In 1985 the Science Museum in London set out to construct a working Difference Engine No. 2 built faithfully to Babbage’s original designs dating from 1847-9. The project was led by the then Curator of Computing, Doron Swade. The purpose of the project was both to memorialize Babbage’s work in time for 200th anniversary, in 1991, of Babbage’s birth, and at the same time to resolve two nagging questions: could Babbage have built his engine, and had he done so, would it have worked?

[. . .]

The completed machine works as Babbage intended. Its 8,000 parts are equally split between the calculating section and the output apparatus. It weighs five tons and measures seven feet high, eleven feet long and is eighteen inches deep at its narrowest. As a static object it is a sight to behold – a sumptuous piece of engineering sculpture. In operation it is an arresting spectacle.



Exceptionally Repugnant, I’d Say: Three years is a light sentence for a double murder

Ridge Alkonis is a member of US military.  He killed two innocent people in 2021, falling asleep at the wheel.  His pathetic “defence” in court was “acute mountain sickness”, as if elevation changes from a mountain hike could cause it.  In a rare case of justice, he was convicted in a Japanese court, but sentenced to only three years in prison.

Naturally, the US military, government, and media see this as an “injustice” and the lives of Japanese citizens dispensible and unimportant.  From “stars and stripes”:

Navy officer reports to Japanese prison as US lawmakers pledge support for his release

Navy Lt. Ridge Alkonis, convicted of causing the deaths of two Japanese citizens last year, reported to a Japanese prison on Monday after U.S politicians voiced disappointment with Japan’s handling of his case. 

Alkonis, 34, of Claremont, Calif., was sentenced in October in Shizuoka District Court to three years in prison for negligent driving causing death. The Tokyo High Court rejected his appeal on July 13.

U.S. Naval Forces Japan spokeswoman Cmdr. Katie Cerezo confirmed by phone Tuesday that Alkonis reported to the Tokyo High Court’s Prosecutors Office on Monday and was taken to the Tokyo Detention House for processing. She said he’ll ultimately be placed in Yokosuka Prison, although the timeline for that is unclear, she said.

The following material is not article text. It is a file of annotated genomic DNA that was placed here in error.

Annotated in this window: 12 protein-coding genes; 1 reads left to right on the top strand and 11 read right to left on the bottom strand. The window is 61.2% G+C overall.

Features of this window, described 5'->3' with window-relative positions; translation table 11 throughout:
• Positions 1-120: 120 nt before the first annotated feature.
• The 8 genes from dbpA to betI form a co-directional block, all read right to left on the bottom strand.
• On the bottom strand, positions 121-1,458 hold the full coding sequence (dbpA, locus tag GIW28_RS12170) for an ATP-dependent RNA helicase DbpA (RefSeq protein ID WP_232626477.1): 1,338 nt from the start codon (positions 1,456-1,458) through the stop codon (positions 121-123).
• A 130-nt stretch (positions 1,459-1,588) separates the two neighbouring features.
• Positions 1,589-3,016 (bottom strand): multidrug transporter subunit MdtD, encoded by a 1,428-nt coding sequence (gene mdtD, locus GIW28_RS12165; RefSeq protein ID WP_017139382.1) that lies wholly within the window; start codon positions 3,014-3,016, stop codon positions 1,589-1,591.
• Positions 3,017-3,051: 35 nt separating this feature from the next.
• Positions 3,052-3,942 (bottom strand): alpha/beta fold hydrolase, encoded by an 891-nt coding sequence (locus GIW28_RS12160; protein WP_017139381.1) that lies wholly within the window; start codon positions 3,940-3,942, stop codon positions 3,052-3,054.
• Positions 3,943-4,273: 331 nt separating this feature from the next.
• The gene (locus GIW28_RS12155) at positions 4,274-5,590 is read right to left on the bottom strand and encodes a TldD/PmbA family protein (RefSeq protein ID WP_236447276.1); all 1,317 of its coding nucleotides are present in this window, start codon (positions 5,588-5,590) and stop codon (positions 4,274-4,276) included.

Alkonis was driving on May 29, 2021, in Shizuoka prefecture, about two hours from Yokosuka, when his car plowed into pedestrians and parked cars outside a soba restaurant in Fujinomiya. Alkonis, his wife and three children were returning from a hike on Mount Fuji.

The most galling part of that item is these paragraphs:

Rep. Mike Levin, D-Calif., on July 22 said the trial process was unfair to Alkonis and violated the status of forces agreement that outlines the rights and responsibilities of individuals affiliated with the U.S. military in Japan.  Congresswoman Aumua Amata Radewagen, a Republican from Samoa, speaking in the House on July 20, said she was “deeply troubled by Japan’s mistreatment” of Alkonis and called on Biden and U.S. Ambassador to Japan Rahm Emanuel to act. 

“These abuses are hurting the U.S.-Japan alliance exactly when it needs to be strengthened,” she said. 

On Monday, Sen. Mike Lee, R-Utah, tweeted that the U.S. should consider reevaluating SOFA if “this is how Japan is going to treat U.S. military personnel who have done NOTHING wrong …”

So falling asleep at the wheel, running over and murdering two people is “nothing wrong”?  Is Lee personal friends with Caitlin Jenner or something?  Once again, the laughable and revolting fiction that “the US prosecutes crimes, we don’t commit ’em!”

More below.

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Sometimes, Time Away Is What You Need….

My personal life is a mess, but getting better.

Soooooo many topics I just didn’t have the energy or motivation to write about.

As for the weather and the people, I quote Neil Peart:

“It’s not the heat, it’s the inhumanity”.



It’s not the heat, it’s the inhumanity
Plugged into the sweat of a summer street
Machine gun images pass
Like malice through the looking glass

The slackjaw gaze of true profanity
Feels more like surrender than defeat
If culture is the curse of the thinking class
If culture is the curse of the thinking class

Ceiling unlimited
World so wide
Turn and turn again, turn again

Feeling unlimited
Still unsatisfied
Changes never end, never end

The vacant smile of true insanity
Dressed up in the mask of Tragedy
Programmed for the guts and glands
Of idle minds and idle hands

I rest my case, or at least my vanity
Dressed up in the mask of Comedy
If laughter is a straw for a drowning man
If laughter is a straw for a drowning man

Ceiling unlimited
Windows open wide
Look and look again, look again

Feeling unlimited
Eyes on the prize
Changes never end, never end

Winding like an ancient river
The time is now again
Winding like an ancient river
The time is now again
The time is now again

Ceiling unlimited
World so wide
Turn and turn again, turn again

Feeling unlimited
Still unsatisfied
Changes never end, never end

Hope is like an endless river
The time is now again